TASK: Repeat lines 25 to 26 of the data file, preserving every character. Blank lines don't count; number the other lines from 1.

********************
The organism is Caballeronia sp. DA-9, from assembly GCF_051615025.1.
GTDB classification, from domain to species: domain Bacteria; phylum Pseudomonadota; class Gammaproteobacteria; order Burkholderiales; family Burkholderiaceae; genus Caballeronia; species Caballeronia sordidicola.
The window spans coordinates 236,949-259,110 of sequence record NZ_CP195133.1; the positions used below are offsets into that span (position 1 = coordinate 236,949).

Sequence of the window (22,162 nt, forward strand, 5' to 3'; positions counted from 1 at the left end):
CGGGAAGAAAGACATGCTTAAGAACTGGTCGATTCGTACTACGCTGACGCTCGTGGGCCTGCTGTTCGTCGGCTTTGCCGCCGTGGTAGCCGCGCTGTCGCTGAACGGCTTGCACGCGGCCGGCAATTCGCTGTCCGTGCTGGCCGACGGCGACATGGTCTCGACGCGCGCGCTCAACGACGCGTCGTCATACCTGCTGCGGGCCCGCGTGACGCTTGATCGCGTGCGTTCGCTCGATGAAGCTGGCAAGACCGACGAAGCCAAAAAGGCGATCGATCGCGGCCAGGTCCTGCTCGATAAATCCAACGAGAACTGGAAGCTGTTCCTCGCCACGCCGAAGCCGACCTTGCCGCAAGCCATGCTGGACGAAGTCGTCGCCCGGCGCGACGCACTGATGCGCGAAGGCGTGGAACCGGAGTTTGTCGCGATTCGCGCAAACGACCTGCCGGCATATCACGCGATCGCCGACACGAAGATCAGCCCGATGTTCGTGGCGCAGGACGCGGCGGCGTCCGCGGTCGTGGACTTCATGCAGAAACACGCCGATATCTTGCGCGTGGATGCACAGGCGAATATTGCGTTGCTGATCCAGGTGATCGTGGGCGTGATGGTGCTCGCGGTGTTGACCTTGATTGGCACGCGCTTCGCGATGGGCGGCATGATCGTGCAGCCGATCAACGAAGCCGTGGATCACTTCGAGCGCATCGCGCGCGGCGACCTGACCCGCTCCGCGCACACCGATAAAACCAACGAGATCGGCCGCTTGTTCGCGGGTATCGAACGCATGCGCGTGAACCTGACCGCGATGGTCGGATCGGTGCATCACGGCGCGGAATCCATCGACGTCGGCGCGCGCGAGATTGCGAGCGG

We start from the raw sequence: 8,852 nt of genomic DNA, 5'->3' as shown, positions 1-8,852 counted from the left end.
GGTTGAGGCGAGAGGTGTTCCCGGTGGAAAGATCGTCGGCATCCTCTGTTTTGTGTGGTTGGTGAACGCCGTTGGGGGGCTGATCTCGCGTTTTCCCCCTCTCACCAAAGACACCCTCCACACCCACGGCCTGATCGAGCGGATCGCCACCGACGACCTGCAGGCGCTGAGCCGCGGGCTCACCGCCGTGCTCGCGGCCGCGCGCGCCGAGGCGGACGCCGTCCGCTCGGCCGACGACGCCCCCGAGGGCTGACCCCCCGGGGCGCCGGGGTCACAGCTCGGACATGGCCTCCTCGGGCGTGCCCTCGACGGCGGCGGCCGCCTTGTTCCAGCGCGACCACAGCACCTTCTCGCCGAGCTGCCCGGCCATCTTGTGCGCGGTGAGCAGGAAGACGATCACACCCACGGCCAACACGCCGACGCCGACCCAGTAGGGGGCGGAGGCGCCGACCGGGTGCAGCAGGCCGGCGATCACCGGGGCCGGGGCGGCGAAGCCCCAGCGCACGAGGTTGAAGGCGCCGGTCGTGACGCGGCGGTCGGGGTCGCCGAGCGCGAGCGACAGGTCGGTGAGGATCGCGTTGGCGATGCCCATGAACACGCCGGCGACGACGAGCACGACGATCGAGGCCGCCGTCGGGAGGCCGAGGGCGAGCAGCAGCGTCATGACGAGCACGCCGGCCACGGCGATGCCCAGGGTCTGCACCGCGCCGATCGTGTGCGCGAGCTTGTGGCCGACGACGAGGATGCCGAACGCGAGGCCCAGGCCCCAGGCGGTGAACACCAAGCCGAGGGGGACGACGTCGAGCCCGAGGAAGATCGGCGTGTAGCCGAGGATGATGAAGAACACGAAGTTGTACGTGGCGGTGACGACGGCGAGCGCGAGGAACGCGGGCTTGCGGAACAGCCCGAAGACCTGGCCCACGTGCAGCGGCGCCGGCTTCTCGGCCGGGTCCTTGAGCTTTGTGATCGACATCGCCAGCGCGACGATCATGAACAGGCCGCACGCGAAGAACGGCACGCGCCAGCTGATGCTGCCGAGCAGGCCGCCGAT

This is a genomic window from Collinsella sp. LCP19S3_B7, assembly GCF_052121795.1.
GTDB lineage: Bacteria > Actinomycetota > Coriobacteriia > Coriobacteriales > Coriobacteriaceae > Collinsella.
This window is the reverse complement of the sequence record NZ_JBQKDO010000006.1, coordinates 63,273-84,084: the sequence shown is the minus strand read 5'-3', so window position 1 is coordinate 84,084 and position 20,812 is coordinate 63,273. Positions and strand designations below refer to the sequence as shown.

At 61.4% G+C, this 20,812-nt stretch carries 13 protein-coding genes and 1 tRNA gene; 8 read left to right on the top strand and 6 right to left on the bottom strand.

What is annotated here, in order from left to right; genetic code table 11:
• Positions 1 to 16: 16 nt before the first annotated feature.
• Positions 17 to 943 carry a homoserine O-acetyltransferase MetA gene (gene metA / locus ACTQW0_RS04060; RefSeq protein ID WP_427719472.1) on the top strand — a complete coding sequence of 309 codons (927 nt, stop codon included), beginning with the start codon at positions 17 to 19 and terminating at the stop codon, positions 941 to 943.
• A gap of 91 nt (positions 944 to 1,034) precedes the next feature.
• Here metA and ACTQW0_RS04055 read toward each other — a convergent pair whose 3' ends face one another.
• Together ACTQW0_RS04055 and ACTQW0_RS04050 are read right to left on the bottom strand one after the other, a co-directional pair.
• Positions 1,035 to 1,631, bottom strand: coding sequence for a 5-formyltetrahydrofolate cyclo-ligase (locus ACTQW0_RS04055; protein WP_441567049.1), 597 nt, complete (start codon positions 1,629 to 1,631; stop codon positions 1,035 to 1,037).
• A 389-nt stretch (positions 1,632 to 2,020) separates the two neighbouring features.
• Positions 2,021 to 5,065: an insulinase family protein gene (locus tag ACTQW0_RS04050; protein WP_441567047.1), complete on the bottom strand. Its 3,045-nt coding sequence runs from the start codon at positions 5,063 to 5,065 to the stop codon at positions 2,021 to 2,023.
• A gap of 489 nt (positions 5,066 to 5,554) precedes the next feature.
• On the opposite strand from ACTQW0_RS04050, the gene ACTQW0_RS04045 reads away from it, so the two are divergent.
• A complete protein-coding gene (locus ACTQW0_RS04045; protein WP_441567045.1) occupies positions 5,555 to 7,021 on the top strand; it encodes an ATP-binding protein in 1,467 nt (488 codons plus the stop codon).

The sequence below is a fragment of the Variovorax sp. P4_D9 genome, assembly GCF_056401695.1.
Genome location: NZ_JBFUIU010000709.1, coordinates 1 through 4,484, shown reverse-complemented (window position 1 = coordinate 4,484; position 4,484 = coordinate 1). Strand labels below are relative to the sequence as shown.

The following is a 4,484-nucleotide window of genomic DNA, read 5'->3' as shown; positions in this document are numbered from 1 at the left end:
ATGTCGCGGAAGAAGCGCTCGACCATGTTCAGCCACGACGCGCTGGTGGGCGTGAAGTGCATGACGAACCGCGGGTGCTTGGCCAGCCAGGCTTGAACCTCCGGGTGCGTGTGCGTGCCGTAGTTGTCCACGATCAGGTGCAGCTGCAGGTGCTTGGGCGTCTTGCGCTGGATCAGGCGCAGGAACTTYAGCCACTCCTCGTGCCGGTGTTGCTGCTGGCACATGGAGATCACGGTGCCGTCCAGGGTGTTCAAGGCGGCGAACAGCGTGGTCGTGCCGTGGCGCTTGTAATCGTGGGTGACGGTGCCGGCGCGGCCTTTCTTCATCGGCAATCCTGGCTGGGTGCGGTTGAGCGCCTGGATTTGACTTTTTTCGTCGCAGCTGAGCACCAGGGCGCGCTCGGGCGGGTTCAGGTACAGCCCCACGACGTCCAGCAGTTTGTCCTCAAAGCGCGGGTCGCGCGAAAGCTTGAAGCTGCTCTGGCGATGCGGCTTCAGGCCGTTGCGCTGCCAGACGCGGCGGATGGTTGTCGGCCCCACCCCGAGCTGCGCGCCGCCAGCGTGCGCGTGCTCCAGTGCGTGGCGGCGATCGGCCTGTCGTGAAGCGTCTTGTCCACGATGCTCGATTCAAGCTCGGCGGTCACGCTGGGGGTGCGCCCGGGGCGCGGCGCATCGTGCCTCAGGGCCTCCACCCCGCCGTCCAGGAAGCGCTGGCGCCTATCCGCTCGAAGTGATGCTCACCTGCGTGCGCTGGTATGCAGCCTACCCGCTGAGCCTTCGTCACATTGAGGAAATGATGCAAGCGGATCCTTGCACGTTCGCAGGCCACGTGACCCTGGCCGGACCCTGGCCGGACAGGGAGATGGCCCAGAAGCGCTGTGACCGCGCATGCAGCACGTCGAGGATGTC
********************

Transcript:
Genome location: NZ_JBFUIU010000709.1, coordinates 1 through 4,484, shown reverse-complemented (window position 1 = coordinate 4,484; position 4,484 = coordinate 1). Strand labels below are relative to the sequence as shown.

The following is a 4,484-nucleotide window of genomic DNA, read 5'->3' as shown; positions in this document are numbered from 1 at the left end: